I don't, however, think you are going to see nuclear power included in the renewable energy standard — but you might see an addition to the standard that goes beyond the renewable and efficiency standard and includes low carbon energy.
Posted: 10 Sep 2009 10:37 AM PDT
Although the House-passed clean air, clean water, clean energy jobs bill doesn't have a big focus on the transportation sector, it does achieve real benefits in oil savings at low cost (see "EIA analysis of climate bill finds 23 cents a day cost to families, massive retirement of dirty coal plants and 119 GW of new renewables by 2030 — plus a million barrels a day oil savings"). Some people have asked me for more detail on this, which I provide courtesy of this guest post from Jeremy Symons, Senior Vice President, Conservation and Education, National Wildlife Federation (bio here).
The U.S. Energy Information Administration (EIA's) recent analysis of the American Clean Energy and Security Act (ACES) includes the first government estimates of the legislation's impact directly on oil imports. A number of models, including the U.S. Environmental Protection Agency, have determined that ACES would save significant amounts of oil, but EIA is the first to project the specific impact on oil imports so that we can more directly assess the security and financial implications.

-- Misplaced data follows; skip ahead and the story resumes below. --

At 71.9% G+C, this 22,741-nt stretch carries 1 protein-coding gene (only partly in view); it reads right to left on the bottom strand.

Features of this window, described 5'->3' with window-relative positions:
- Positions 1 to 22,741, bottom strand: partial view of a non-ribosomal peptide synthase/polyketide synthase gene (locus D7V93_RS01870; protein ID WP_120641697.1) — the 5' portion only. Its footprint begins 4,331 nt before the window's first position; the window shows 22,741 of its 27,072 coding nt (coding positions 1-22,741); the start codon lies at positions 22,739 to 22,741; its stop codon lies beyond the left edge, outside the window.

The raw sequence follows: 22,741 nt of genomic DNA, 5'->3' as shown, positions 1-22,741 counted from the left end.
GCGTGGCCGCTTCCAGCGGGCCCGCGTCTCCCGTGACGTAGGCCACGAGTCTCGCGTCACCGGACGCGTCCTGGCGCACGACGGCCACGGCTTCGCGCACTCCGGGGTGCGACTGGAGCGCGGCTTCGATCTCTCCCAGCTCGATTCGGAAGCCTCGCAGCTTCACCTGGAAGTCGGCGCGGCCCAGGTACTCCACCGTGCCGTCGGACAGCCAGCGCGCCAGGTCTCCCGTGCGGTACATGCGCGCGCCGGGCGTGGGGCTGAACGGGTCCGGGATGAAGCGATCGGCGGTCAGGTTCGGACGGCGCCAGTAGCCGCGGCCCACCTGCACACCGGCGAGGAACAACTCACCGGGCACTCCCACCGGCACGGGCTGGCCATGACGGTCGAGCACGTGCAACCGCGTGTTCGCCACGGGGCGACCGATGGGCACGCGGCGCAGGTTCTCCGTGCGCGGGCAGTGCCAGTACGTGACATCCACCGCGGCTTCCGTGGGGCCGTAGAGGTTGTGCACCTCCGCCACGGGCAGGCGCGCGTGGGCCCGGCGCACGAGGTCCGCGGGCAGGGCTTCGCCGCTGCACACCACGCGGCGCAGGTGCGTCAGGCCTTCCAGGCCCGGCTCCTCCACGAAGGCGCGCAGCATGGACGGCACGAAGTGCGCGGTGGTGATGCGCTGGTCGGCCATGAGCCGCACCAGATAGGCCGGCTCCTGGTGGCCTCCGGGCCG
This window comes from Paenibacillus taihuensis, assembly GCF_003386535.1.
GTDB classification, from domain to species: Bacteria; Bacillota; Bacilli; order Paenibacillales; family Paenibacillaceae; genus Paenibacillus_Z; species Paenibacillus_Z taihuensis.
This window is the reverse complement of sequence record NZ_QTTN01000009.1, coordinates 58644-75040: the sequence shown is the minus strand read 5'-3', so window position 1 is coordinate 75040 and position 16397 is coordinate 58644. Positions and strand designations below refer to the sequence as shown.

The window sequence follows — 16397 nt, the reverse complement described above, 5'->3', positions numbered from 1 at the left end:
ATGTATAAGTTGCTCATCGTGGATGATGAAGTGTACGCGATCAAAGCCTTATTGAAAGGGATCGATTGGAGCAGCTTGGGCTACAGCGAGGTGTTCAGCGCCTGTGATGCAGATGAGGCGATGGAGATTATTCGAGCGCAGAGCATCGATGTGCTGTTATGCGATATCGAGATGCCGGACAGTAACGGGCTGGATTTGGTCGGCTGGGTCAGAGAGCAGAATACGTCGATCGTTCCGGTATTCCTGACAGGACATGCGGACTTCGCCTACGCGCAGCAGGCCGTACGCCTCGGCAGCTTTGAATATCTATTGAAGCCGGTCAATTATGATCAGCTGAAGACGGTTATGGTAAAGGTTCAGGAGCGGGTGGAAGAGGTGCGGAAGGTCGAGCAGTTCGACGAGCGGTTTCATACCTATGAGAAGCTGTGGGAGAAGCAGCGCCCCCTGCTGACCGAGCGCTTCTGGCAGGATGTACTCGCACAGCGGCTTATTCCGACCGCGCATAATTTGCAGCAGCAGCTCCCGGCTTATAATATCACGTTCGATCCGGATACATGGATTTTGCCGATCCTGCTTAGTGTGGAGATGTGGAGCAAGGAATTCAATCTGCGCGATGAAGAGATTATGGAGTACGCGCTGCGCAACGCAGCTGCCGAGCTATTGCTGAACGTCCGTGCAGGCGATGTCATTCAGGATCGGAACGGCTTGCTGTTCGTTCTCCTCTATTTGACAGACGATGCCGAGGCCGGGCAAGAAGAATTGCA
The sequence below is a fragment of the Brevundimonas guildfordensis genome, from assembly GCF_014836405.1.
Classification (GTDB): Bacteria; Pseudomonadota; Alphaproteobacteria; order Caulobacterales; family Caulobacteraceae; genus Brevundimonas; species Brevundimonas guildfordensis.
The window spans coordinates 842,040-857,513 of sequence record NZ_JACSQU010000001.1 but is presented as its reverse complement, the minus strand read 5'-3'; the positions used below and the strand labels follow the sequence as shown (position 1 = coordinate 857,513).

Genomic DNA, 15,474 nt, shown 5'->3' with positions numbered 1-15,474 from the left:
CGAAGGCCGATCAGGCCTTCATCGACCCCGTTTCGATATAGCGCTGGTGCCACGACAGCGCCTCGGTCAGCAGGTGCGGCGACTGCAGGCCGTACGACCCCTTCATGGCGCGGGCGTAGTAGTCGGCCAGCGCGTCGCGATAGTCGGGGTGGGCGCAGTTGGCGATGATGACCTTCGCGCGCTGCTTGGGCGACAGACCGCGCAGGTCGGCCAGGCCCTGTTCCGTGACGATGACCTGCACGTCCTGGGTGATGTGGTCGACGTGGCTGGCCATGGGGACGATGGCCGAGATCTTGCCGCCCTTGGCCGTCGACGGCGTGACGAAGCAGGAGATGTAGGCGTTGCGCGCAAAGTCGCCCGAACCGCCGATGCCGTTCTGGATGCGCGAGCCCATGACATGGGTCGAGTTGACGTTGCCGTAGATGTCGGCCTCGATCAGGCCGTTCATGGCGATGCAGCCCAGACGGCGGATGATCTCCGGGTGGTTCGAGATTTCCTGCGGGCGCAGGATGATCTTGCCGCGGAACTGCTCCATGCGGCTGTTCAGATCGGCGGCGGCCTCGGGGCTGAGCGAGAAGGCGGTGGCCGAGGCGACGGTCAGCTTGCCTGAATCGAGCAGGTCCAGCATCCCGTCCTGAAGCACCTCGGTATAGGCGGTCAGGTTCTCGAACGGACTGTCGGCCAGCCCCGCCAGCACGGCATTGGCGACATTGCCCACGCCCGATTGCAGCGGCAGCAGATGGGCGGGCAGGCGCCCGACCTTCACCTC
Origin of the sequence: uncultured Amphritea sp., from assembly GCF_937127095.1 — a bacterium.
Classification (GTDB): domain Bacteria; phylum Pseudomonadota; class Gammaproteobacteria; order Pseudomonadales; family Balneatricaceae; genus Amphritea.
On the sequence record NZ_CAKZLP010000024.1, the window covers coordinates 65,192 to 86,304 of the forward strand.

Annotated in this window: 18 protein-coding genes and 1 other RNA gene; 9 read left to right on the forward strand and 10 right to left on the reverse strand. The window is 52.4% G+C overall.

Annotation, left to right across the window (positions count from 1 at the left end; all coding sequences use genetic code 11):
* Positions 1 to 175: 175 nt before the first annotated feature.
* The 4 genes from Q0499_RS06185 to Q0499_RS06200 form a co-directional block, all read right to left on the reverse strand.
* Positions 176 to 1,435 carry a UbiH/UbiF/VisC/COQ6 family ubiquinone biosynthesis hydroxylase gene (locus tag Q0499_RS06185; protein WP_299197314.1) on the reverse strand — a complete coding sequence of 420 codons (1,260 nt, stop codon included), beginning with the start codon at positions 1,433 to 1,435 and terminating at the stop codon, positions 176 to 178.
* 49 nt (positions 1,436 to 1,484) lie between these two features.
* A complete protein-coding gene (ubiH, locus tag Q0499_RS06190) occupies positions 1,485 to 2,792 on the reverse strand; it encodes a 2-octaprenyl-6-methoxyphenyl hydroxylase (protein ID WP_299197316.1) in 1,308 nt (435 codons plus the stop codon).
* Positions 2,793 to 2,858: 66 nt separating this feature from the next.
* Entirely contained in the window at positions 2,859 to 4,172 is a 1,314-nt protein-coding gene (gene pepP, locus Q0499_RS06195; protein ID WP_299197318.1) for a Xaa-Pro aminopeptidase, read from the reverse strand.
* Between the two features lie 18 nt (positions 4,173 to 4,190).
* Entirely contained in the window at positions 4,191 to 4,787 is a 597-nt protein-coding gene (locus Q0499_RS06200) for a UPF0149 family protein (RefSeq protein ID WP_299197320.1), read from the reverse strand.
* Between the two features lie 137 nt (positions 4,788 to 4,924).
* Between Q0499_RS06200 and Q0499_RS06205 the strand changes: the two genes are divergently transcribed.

Overall oil imports would decline by 590,000 barrels per day by the year 2020 under ACES, according to EIA . This is roughly equivalent to the total amount of oil we imported from Iraq in 2008 (620,000 barrels per day). Over the next twenty years, America would save $650 billion on foreign oil (cumulatively through 2030). This is in constant 2007 dollars, and is calculated by applying EIA's forecast of oil prices to EIA's projected savings in oil imports.
ACES has many features to reduce our dependency on foreign oil, including strong investments to promote vehicle battery technologies and household smart grid connections to power our cars with electricity. EIA acknowledges that it wasn't able to model a number of these features, so the actual oil savings would likely be larger.
[JR: I'd add that EIA, unlike the IEA doesn't get peak oil (see World's top energy economist warns peak oil threatens recovery, urges immediate action: "We have to leave oil before oil leaves us"). So it lowballs future prices. You can probably increase the numbers in this psot 50% for actual savings.]
In the meantime, the American Petroleum Institute (API) has reached new heights in misinformation by claiming that oil imports of refined oil products would go up under ACES. That is, we might import less crude oil but we will have to import more diesel or gasoline. Let's set the record straight: EIA's study of the Waxman-Markey American Clean Energy and Security Act determined that the bill would reduce imports of refined oil products by 20% by the year 2025. Environmental Defense Fund has valuable information on this topic at http://blogs.edf.org/climate411/2009/08/25/api-misses-the-mark-why-refineries-will-do-just-fine-under-aces/ — see also (see "Even fantasy-filled API study finds no significant impact of climate bill on US refining").